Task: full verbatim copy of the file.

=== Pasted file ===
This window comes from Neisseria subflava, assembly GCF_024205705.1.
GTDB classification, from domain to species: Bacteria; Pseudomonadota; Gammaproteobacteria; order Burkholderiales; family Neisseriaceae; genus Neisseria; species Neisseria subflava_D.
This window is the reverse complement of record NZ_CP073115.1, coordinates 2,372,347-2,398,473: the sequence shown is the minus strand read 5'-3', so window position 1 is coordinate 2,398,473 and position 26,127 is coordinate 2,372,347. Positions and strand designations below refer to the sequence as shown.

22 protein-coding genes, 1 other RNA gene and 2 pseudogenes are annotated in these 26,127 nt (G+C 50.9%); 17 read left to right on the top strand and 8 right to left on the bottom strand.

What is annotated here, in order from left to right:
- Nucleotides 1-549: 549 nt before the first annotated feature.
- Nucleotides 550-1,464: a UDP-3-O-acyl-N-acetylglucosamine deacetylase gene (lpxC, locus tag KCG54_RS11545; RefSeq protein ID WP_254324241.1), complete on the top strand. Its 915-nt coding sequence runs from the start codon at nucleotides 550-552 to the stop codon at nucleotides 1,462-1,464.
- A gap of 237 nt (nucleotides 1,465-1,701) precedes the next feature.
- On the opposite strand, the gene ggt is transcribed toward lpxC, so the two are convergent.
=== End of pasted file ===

This window comes from Neisseria subflava, assembly GCF_024205705.1.
GTDB classification, from domain to species: Bacteria; Pseudomonadota; Gammaproteobacteria; order Burkholderiales; family Neisseriaceae; genus Neisseria; species Neisseria subflava_D.
This window is the reverse complement of record NZ_CP073115.1, coordinates 2,372,347-2,398,473: the sequence shown is the minus strand read 5'-3', so window position 1 is coordinate 2,398,473 and position 26,127 is coordinate 2,372,347. Positions and strand designations below refer to the sequence as shown.

22 protein-coding genes, 1 other RNA gene and 2 pseudogenes are annotated in these 26,127 nt (G+C 50.9%); 17 read left to right on the top strand and 8 right to left on the bottom strand.

What is annotated here, in order from left to right:
- Nucleotides 1-549: 549 nt before the first annotated feature.
- Nucleotides 550-1,464: a UDP-3-O-acyl-N-acetylglucosamine deacetylase gene (lpxC, locus tag KCG54_RS11545; RefSeq protein ID WP_254324241.1), complete on the top strand. Its 915-nt coding sequence runs from the start codon at nucleotides 550-552 to the stop codon at nucleotides 1,462-1,464.
- A gap of 237 nt (nucleotides 1,465-1,701) precedes the next feature.
- On the opposite strand, the gene ggt is transcribed toward lpxC, so the two are convergent.